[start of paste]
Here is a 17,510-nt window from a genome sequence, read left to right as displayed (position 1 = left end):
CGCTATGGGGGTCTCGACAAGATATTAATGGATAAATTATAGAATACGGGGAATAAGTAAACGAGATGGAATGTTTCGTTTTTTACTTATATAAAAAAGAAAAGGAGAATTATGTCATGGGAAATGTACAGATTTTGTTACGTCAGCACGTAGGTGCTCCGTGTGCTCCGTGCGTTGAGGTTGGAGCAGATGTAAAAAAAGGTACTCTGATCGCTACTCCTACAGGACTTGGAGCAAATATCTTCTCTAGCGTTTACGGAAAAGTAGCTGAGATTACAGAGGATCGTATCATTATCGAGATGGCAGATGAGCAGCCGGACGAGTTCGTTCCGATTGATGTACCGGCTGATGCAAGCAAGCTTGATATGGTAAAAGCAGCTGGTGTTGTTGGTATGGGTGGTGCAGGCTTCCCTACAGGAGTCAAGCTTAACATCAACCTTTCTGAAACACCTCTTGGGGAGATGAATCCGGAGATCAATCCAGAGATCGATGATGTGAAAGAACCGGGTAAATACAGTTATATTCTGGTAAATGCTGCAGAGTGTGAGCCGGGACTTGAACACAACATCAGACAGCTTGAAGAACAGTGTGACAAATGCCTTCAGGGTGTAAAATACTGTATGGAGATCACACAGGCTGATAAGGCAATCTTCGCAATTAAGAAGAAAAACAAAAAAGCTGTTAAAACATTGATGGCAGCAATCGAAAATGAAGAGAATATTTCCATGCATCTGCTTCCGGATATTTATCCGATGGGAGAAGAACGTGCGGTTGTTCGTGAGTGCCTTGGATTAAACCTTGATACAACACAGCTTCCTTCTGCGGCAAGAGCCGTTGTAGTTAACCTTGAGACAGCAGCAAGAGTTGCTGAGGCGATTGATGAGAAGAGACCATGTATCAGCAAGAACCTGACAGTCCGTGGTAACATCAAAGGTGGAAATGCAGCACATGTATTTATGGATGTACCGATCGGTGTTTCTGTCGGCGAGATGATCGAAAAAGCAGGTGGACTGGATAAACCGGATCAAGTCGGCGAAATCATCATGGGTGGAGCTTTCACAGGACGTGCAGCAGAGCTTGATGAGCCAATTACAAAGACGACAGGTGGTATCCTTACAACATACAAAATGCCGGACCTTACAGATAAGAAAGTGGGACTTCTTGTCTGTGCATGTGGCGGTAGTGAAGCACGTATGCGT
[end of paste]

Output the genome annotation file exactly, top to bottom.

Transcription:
Here is a 17,510-nt window from a genome sequence, read left to right as displayed (position 1 = left end):
CGCTATGGGGGTCTCGACAAGATATTAATGGATAAATTATAGAATACGGGGAATAAGTAAACGAGATGGAATGTTTCGTTTTTTACTTATATAAAAAAGAAAAGGAGAATTATGTCATGGGAAATGTACAGATTTTGTTACGTCAGCACGTAGGTGCTCCGTGTGCTCCGTGCGTTGAGGTTGGAGCAGATGTAAAAAAAGGTACTCTGATCGCTACTCCTACAGGACTTGGAGCAAATATCTTCTCTAGCGTTTACGGAAAAGTAGCTGAGATTACAGAGGATCGTATCATTATCGAGATGGCAGATGAGCAGCCGGACGAGTTCGTTCCGATTGATGTACCGGCTGATGCAAGCAAGCTTGATATGGTAAAAGCAGCTGGTGTTGTTGGTATGGGTGGTGCAGGCTTCCCTACAGGAGTCAAGCTTAACATCAACCTTTCTGAAACACCTCTTGGGGAGATGAATCCGGAGATCAATCCAGAGATCGATGATGTGAAAGAACCGGGTAAATACAGTTATATTCTGGTAAATGCTGCAGAGTGTGAGCCGGGACTTGAACACAACATCAGACAGCTTGAAGAACAGTGTGACAAATGCCTTCAGGGTGTAAAATACTGTATGGAGATCACACAGGCTGATAAGGCAATCTTCGCAATTAAGAAGAAAAACAAAAAAGCTGTTAAAACATTGATGGCAGCAATCGAAAATGAAGAGAATATTTCCATGCATCTGCTTCCGGATATTTATCCGATGGGAGAAGAACGTGCGGTTGTTCGTGAGTGCCTTGGATTAAACCTTGATACAACACAGCTTCCTTCTGCGGCAAGAGCCGTTGTAGTTAACCTTGAGACAGCAGCAAGAGTTGCTGAGGCGATTGATGAGAAGAGACCATGTATCAGCAAGAACCTGACAGTCCGTGGTAACATCAAAGGTGGAAATGCAGCACATGTATTTATGGATGTACCGATCGGTGTTTCTGTCGGCGAGATGATCGAAAAAGCAGGTGGACTGGATAAACCGGATCAAGTCGGCGAAATCATCATGGGTGGAGCTTTCACAGGACGTGCAGCAGAGCTTGATGAGCCAATTACAAAGACGACAGGTGGTATCCTTACAACATACAAAATGCCGGACCTTACAGATAAGAAAGTGGGACTTCTTGTCTGTGCATGTGGCGGTAGTGAAGCACGTATGCGT